AMY GOODMAN: This is Democracy Now!, democracynow.org, the War and Peace Report. I’m Amy Goodman with Juan Gonzalez. We are joined by Wanjira Maathai. She is the daughter of Wangari Maathai, the 2004 Nobel Peace Prize winner. Wanjira grew up in Kenya, came to the United States where she went to college at Hobart William Smith and then to graduate school at Emory University, and then worked on issues of river blindness and other diseases at the Carter Center, then went back to Kenya to work with her mother as part of the Green Belt movement for which Wangari Maathai has won the Nobel Peace Prize We welcome you to Democracy Now! It’s a real privilege to have you here. I know you’re headed out, you’re flying today to join your mother in Kenya as you begin, to say the least, this juggernaut into the actual receiving of the prize. But can you tell us your response when you heard? Where were you?
WANJIRA MAATHAI: Actually, I was in Nairobi. I was in Nairobi. It’s a Friday, so my mother usually goes to the constituency to spend the weekend with her constituents. So, I was in Nairobi, you know, going about my business Friday morning. I went to the learning center, which is where I work. And I started getting calls. I got a call at about 11:00 from the B.B.C, saying, "Do you know that Wangari Maathai is one of two on the list nominated for the Nobel Peace Prize." Well, I thought, "Well, nominated, that means great news but, you know, of course not. And you know, as the half hour went on, we got barraged by calls. And by 11:30, I got a call from my mother saying, "We won!" That was really a moment. I cannot — I almost cannot describe it. It was really powerful.
AMY GOODMAN: Where was she?
WANJIRA MAATHAI: She was on her way to—
AMY GOODMAN: In a car?
WANJIRA MAATHAI: Yeah, in a car. Going to the constituency; and probably an hour later they may never have been able to reach her, because of the signals out there.
AMY GOODMAN: So, did she turn around and come back?
WANJIRA MAATHAI: No. You know her. She continued. In fact, it was really funny. Many people thought she would, especially the media. They were waiting in Nairobi, which would be the media hub. And she didn’t turn around. She said she had some meetings she had to do, to complete, and she went on. But, of course, as soon as she got into the town, there was, you know, a lot of media obviously. They had all gotten the news, and so she was ushered into a place where she could hear the citation that was given by the Nobel Committee. That was amazing. And, of course, after that, you know, life completely changed — the interviews and the phone calls, and all that. But she still didn’t turn around and go back home. She went and finished the meetings that she had, and then later went back to Nairobi.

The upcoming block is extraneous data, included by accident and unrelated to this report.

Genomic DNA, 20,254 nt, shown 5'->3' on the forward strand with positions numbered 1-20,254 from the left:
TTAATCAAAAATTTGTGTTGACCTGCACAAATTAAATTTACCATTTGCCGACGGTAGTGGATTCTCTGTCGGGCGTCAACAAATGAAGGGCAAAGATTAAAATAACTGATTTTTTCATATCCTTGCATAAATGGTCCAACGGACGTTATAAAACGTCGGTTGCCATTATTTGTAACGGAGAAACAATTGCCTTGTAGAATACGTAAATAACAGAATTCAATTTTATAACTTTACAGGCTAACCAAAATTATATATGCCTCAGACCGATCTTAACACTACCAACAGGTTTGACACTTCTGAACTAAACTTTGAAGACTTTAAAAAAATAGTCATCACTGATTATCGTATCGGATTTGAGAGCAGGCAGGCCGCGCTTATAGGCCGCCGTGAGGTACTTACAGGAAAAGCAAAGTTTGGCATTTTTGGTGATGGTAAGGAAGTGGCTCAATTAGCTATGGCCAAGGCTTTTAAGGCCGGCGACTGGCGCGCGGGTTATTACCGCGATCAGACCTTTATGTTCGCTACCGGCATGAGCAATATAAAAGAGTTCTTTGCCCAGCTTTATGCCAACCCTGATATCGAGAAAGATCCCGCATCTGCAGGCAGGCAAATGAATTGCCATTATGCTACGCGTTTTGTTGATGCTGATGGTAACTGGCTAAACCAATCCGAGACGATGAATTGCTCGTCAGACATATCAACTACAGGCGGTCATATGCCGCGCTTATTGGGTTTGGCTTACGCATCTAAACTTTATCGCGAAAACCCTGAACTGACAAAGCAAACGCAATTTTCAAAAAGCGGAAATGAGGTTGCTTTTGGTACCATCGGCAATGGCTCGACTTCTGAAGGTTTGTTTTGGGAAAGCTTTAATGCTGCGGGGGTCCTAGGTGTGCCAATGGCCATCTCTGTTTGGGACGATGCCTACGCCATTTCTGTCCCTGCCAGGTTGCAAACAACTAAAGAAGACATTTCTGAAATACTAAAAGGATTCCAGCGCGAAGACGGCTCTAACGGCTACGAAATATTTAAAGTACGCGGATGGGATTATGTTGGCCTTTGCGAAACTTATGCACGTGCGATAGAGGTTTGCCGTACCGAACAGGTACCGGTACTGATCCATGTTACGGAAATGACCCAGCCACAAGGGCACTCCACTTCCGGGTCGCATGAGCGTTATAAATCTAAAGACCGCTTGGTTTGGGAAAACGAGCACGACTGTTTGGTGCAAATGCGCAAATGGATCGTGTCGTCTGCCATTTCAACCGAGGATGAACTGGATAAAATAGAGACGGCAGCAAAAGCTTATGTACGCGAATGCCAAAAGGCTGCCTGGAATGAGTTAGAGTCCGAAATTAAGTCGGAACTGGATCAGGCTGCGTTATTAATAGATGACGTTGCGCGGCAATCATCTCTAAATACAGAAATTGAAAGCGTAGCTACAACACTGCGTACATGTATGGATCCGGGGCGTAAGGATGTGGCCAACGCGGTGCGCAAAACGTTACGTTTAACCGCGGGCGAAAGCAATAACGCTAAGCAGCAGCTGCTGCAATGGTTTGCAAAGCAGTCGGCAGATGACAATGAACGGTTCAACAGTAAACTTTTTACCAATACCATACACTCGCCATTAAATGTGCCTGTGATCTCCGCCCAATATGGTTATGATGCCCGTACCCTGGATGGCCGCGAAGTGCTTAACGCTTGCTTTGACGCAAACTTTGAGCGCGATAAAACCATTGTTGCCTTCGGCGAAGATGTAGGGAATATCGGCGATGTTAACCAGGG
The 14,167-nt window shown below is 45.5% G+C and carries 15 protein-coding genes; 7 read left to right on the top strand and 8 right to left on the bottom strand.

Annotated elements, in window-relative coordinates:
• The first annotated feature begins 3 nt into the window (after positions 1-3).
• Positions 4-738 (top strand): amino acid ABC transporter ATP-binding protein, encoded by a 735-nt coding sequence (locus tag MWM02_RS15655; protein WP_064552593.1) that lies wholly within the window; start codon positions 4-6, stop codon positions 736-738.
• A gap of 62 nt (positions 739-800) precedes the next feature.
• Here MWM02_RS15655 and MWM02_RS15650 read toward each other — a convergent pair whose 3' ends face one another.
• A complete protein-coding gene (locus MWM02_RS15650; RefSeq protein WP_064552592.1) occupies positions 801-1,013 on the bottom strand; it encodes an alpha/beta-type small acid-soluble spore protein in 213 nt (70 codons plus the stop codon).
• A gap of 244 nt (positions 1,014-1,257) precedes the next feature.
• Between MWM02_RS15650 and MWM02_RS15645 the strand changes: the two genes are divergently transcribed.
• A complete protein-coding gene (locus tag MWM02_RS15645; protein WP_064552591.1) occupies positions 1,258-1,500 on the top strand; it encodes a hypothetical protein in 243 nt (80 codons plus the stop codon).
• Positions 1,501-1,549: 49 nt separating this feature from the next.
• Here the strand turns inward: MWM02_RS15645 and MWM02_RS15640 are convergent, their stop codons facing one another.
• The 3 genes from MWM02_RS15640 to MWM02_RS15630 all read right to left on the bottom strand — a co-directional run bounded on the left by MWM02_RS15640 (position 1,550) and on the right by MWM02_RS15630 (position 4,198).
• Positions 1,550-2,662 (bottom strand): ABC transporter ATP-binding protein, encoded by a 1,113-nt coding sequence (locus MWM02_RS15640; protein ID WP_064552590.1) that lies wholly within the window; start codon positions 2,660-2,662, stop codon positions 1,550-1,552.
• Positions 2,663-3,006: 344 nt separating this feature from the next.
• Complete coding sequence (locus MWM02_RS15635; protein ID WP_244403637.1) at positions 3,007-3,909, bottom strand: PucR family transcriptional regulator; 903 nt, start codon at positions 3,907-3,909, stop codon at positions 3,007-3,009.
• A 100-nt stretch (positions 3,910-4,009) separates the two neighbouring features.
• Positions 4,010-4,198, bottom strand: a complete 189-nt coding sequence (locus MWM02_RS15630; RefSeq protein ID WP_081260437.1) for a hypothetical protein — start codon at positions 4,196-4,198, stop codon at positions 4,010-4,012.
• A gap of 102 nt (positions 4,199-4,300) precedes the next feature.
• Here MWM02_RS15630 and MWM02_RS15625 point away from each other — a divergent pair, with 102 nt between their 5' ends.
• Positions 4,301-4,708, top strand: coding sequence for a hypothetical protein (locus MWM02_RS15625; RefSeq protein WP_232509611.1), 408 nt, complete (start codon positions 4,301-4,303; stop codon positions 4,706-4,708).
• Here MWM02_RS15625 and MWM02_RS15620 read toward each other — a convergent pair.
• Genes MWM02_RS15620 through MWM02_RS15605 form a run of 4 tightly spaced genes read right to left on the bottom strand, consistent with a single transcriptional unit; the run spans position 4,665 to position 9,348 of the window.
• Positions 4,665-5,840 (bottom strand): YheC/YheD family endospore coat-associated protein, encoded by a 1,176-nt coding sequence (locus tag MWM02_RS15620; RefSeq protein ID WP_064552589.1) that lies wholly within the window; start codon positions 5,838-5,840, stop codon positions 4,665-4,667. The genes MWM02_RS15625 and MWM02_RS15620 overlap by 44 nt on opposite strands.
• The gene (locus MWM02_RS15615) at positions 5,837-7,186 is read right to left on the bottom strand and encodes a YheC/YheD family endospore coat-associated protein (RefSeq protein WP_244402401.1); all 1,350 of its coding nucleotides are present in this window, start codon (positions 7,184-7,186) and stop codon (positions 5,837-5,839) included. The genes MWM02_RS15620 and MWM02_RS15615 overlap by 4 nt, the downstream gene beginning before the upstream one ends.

JUAN GONZALEZ: Could you tell us a little bit in terms of the Green Belt Movement that she’s developed. How — Has it spread beyond Kenya to other parts of Africa as well? Is there a network now of environmentalists in Africa that have organized and followed her lead?
WANJIRA MAATHAI: It has. Actually, in 1985, the United Nations’ Environment Programme encouraged the Greenbelt Movement to share that experience and the approach on reforestation which actually, at the core, is community empowerment structure that sort of — you don’t see, but it is what is at the heart of this movement. And so, we’ve shared this approach with most of the countries around us, in East Africa: Uganda, Ethiopia, Rwanda, Mozambique as we go a little bit around. Then a little bit in West Africa, but in West Africa it hasn’t — because we’ve not been able to follow up the countries in the west, as much, we’ve had a lot more success in East Africa. So, we have a few countries that are inspired by the Green Belt Movement. Now, it’s very difficult to actually replicate the movement in — in its form that it is in Kenya. However, when people come and actually spend time with us and understand what the movement is about, they’re inspired and they go back, and in their own way, because they’re already involved in activities, they get — they inject a little bit of Greenbelt Movement energy.
AMY GOODMAN: When I think about a place like Haiti that is so completely deforested and the devastation that has meant, that comes from poverty and people cutting down trees to burn, and to sell, can you talk about how your mother founded this movement, and how it grew, and the kind of political opposition she faced? I mean, she was there for decades under Daniel arap Moi.